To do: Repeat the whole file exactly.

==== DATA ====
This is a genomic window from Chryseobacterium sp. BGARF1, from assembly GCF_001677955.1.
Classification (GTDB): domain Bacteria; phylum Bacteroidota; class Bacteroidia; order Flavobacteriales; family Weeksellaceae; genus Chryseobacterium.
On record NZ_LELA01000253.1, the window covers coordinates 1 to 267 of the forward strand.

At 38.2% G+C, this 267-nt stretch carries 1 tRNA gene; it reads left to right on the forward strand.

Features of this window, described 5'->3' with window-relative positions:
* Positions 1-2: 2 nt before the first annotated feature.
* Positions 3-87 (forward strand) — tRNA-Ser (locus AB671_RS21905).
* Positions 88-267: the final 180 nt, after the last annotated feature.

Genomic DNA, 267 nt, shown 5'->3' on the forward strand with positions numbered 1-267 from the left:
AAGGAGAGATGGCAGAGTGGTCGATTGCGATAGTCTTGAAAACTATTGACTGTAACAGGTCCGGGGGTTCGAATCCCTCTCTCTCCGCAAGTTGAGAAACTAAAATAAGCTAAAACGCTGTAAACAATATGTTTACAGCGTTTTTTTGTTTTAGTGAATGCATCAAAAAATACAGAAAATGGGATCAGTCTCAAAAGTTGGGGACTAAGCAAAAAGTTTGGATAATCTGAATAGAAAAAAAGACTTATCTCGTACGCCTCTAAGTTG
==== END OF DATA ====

This is a genomic window from Chryseobacterium sp. BGARF1, from assembly GCF_001677955.1.
Classification (GTDB): domain Bacteria; phylum Bacteroidota; class Bacteroidia; order Flavobacteriales; family Weeksellaceae; genus Chryseobacterium.
On record NZ_LELA01000253.1, the window covers coordinates 1 to 267 of the forward strand.

At 38.2% G+C, this 267-nt stretch carries 1 tRNA gene; it reads left to right on the forward strand.

Features of this window, described 5'->3' with window-relative positions:
* Positions 1-2: 2 nt before the first annotated feature.
* Positions 3-87 (forward strand) — tRNA-Ser (locus AB671_RS21905).
* Positions 88-267: the final 180 nt, after the last annotated feature.

Genomic DNA, 267 nt, shown 5'->3' on the forward strand with positions numbered 1-267 from the left:
AAGGAGAGATGGCAGAGTGGTCGATTGCGATAGTCTTGAAAACTATTGACTGTAACAGGTCCGGGGGTTCGAATCCCTCTCTCTCCGCAAGTTGAGAAACTAAAATAAGCTAAAACGCTGTAAACAATATGTTTACAGCGTTTTTTTGTTTTAGTGAATGCATCAAAAAATACAGAAAATGGGATCAGTCTCAAAAGTTGGGGACTAAGCAAAAAGTTTGGATAATCTGAATAGAAAAAAAGACTTATCTCGTACGCCTCTAAGTTG